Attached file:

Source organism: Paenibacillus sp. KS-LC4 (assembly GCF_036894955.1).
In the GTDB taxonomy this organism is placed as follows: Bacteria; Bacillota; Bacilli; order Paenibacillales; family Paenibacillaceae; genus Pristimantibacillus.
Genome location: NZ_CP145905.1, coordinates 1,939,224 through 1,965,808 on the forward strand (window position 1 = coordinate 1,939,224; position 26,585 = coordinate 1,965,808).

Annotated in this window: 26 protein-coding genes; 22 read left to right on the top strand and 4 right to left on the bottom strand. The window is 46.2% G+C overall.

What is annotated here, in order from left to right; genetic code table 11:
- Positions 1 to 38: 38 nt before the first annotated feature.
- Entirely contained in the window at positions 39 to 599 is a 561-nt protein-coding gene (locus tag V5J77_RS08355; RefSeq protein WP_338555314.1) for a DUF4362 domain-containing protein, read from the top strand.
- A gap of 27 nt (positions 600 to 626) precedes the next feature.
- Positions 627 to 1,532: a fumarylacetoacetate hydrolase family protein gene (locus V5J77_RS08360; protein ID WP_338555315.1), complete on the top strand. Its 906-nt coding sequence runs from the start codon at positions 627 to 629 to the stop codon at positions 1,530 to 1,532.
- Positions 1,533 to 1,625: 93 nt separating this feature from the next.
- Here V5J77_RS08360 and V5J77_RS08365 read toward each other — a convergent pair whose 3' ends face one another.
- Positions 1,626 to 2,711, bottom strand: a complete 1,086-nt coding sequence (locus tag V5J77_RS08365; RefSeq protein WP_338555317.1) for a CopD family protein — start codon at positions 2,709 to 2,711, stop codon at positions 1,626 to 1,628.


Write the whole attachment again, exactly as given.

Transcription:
Source organism: Paenibacillus sp. KS-LC4 (assembly GCF_036894955.1).
In the GTDB taxonomy this organism is placed as follows: Bacteria; Bacillota; Bacilli; order Paenibacillales; family Paenibacillaceae; genus Pristimantibacillus.
Genome location: NZ_CP145905.1, coordinates 1,939,224 through 1,965,808 on the forward strand (window position 1 = coordinate 1,939,224; position 26,585 = coordinate 1,965,808).

Annotated in this window: 26 protein-coding genes; 22 read left to right on the top strand and 4 right to left on the bottom strand. The window is 46.2% G+C overall.

What is annotated here, in order from left to right; genetic code table 11:
- Positions 1 to 38: 38 nt before the first annotated feature.
- Entirely contained in the window at positions 39 to 599 is a 561-nt protein-coding gene (locus tag V5J77_RS08355; RefSeq protein WP_338555314.1) for a DUF4362 domain-containing protein, read from the top strand.
- A gap of 27 nt (positions 600 to 626) precedes the next feature.
- Positions 627 to 1,532: a fumarylacetoacetate hydrolase family protein gene (locus V5J77_RS08360; protein ID WP_338555315.1), complete on the top strand. Its 906-nt coding sequence runs from the start codon at positions 627 to 629 to the stop codon at positions 1,530 to 1,532.
- Positions 1,533 to 1,625: 93 nt separating this feature from the next.
- Here V5J77_RS08360 and V5J77_RS08365 read toward each other — a convergent pair whose 3' ends face one another.
- Positions 1,626 to 2,711, bottom strand: a complete 1,086-nt coding sequence (locus tag V5J77_RS08365; RefSeq protein WP_338555317.1) for a CopD family protein — start codon at positions 2,709 to 2,711, stop codon at positions 1,626 to 1,628.